But how many will be able to approach the CVC? This is the dilemma which every whistleblower in the country today faces. If we really want to make a breakthrough in tackling corruption and at the same time get the full benefits of both the Whistleblowers’ Act as well as the Right to Information Act, a practical solution will have to be found.

The simple solution would be to make a provision in the Right to Information Act

itself that the identity of whistleblowers will not be  revealed under the Act. This is definitely a problem that can be resolved. Where there is a will there is a way. Do we have the will to fight corruption?

•  In the last decade, N Vittal, the former CVC emerged as the voice of our collective conscience. This is his weekly take on public life in India

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Posted in Anti-Corruption | 3 Comments »

A whistleblower’s dilemma – The identity of those who expose corruption might be revealed under the Right to Information Act

Posted by ekavi on July 3, 2006

A whistleblower’s dilemma

The identity of those who expose corruption might be revealed under the Right to Information Act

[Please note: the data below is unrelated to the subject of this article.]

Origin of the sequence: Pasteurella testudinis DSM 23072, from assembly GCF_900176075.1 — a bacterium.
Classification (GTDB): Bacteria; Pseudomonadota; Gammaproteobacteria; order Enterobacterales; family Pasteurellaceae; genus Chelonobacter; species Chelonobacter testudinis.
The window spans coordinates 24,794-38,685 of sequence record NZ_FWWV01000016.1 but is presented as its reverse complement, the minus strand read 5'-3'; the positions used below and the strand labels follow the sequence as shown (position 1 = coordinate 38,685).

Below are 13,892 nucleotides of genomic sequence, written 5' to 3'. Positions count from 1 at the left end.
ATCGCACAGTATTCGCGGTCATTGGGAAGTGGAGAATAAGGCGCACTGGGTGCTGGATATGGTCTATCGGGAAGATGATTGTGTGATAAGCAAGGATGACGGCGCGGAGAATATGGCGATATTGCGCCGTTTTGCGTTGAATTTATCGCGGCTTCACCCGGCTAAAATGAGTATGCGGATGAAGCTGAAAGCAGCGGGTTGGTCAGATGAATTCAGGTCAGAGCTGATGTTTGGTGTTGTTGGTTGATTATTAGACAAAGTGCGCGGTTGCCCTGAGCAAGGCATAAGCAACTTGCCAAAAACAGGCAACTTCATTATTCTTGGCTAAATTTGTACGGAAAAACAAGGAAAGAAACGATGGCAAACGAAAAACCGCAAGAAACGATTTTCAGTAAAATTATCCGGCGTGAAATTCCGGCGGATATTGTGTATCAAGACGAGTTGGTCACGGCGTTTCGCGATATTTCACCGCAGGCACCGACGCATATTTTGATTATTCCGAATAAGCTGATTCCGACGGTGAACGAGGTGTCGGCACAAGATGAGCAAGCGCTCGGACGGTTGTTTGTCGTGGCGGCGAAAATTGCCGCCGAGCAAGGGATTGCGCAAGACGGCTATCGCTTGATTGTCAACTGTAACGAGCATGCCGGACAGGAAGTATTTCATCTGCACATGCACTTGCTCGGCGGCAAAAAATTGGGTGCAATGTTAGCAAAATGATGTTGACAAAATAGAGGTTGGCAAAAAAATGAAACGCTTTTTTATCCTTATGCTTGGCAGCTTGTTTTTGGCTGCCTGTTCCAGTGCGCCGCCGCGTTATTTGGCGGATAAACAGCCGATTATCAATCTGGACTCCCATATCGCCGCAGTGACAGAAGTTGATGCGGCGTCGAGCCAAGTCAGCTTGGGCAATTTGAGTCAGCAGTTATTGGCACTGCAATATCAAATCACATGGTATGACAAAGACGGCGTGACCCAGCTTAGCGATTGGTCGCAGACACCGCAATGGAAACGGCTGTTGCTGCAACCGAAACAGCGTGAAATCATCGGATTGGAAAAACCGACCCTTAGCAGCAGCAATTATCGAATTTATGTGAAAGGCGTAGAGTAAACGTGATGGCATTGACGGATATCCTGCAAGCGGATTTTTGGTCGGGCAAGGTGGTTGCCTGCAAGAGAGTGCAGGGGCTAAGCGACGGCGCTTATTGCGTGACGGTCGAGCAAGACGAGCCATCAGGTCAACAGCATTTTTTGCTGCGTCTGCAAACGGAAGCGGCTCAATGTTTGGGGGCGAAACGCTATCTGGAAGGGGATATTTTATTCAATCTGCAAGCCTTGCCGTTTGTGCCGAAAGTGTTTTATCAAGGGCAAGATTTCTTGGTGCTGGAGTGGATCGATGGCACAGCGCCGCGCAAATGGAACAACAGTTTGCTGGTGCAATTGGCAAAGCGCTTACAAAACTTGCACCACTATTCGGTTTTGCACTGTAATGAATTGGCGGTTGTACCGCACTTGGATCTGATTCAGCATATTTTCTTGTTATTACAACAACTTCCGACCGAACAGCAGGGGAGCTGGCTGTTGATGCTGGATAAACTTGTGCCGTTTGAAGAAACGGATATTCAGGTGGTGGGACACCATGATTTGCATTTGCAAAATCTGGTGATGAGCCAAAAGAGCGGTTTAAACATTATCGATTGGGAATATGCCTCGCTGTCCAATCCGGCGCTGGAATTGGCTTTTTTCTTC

N Vittal

http://www.mumbaimirror.com/nmirror/mmpaper.asp?sectid=14&articleid=72200621335203722006213239234

Corruption is the cancer of public life today. There is a universal growing recognition that corruption is anti-economic development, anti-poor and anti-national.

At last there are some systematic efforts being made to tackle the issue of corruption. The directive by the Supreme Court that candidates standing for election will have to declare details of their criminal record, their wealth and educational qualification has injected an element of transparency in public life. The passing of the Right to Information Act  is hailed as a major step to empowering civil society and making the government more accountable.